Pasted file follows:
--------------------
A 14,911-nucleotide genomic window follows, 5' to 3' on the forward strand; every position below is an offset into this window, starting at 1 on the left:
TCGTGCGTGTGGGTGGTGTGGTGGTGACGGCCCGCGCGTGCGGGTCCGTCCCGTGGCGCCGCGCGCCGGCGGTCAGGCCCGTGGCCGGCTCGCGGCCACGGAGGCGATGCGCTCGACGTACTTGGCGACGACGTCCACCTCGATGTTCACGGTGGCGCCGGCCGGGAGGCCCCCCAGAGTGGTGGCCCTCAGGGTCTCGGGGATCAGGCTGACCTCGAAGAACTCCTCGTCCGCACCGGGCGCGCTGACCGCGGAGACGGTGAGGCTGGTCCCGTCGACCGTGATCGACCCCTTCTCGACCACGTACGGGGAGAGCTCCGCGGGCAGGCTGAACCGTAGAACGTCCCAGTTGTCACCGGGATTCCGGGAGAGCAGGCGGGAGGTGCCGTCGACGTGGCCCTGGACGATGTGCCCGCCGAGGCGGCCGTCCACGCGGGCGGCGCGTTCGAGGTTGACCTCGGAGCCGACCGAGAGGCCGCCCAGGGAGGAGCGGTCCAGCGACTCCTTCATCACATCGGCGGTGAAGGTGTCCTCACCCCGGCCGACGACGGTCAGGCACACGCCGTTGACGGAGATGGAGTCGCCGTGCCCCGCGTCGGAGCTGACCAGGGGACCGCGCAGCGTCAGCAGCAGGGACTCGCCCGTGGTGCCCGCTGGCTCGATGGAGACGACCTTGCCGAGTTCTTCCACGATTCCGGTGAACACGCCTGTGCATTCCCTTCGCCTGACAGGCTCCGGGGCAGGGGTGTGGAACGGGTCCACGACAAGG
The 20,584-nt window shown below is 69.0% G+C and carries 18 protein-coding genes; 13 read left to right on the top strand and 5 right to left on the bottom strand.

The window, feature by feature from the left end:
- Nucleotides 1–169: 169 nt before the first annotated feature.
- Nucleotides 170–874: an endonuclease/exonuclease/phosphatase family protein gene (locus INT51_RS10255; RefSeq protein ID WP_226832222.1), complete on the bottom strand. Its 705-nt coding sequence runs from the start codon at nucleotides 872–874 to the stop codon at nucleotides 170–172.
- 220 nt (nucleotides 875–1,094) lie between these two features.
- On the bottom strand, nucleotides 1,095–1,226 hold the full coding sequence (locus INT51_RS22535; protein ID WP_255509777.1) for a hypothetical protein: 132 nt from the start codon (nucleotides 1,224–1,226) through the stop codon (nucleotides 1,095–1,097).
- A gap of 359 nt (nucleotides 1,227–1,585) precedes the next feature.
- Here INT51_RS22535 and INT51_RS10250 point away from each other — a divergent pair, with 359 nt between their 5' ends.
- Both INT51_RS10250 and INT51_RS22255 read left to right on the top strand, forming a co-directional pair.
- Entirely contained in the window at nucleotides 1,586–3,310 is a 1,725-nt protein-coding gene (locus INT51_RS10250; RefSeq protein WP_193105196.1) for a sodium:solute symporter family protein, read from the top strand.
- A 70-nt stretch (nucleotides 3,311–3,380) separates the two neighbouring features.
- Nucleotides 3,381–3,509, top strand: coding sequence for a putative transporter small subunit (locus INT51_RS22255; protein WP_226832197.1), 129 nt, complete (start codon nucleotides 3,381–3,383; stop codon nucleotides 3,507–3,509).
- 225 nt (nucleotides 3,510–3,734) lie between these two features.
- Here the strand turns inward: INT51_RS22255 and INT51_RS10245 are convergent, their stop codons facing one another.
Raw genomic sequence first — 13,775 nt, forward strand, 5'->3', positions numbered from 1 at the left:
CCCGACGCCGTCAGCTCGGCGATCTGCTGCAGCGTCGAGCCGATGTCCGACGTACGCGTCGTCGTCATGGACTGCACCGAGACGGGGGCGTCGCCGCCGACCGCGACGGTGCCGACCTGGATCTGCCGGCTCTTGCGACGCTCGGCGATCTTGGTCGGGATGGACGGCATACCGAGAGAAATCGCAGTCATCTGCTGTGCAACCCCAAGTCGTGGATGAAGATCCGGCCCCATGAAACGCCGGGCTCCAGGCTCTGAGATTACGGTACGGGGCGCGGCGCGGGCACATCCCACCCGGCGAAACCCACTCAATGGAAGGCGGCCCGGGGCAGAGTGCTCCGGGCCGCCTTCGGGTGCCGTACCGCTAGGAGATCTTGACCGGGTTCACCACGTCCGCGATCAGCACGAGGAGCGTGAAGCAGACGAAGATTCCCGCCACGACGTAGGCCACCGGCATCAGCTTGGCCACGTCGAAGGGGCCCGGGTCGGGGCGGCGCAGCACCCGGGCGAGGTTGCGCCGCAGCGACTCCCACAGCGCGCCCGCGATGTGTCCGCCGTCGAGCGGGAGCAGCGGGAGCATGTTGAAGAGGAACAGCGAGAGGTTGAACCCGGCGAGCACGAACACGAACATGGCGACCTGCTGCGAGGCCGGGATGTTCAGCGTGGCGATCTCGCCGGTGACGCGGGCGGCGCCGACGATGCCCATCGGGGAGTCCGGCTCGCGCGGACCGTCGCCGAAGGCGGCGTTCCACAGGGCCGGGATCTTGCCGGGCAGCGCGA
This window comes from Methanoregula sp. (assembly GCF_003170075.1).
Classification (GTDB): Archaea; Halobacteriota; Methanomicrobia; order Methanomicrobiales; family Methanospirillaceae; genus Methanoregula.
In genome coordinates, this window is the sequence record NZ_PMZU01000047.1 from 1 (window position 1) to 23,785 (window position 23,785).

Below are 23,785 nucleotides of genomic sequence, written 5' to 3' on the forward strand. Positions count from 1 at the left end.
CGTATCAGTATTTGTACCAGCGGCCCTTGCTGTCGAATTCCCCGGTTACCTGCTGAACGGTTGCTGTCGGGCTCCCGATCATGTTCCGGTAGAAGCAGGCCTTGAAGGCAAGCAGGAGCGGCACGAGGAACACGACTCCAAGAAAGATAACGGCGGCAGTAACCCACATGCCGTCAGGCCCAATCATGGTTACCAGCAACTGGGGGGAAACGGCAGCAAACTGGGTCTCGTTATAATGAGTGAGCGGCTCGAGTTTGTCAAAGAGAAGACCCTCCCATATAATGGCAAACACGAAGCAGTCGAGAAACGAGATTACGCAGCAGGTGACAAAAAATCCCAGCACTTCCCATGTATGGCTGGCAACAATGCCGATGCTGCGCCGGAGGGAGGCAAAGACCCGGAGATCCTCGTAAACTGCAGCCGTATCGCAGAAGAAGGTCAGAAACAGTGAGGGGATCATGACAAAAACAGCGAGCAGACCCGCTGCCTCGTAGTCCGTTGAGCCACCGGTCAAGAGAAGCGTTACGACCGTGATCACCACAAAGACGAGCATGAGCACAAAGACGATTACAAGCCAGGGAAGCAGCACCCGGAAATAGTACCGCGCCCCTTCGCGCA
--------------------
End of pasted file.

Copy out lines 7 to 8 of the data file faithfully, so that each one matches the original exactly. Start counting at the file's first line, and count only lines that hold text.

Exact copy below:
- 220 nt (nucleotides 875–1,094) lie between these two features.
- On the bottom strand, nucleotides 1,095–1,226 hold the full coding sequence (locus INT51_RS22535; protein ID WP_255509777.1) for a hypothetical protein: 132 nt from the start codon (nucleotides 1,224–1,226) through the stop codon (nucleotides 1,095–1,097).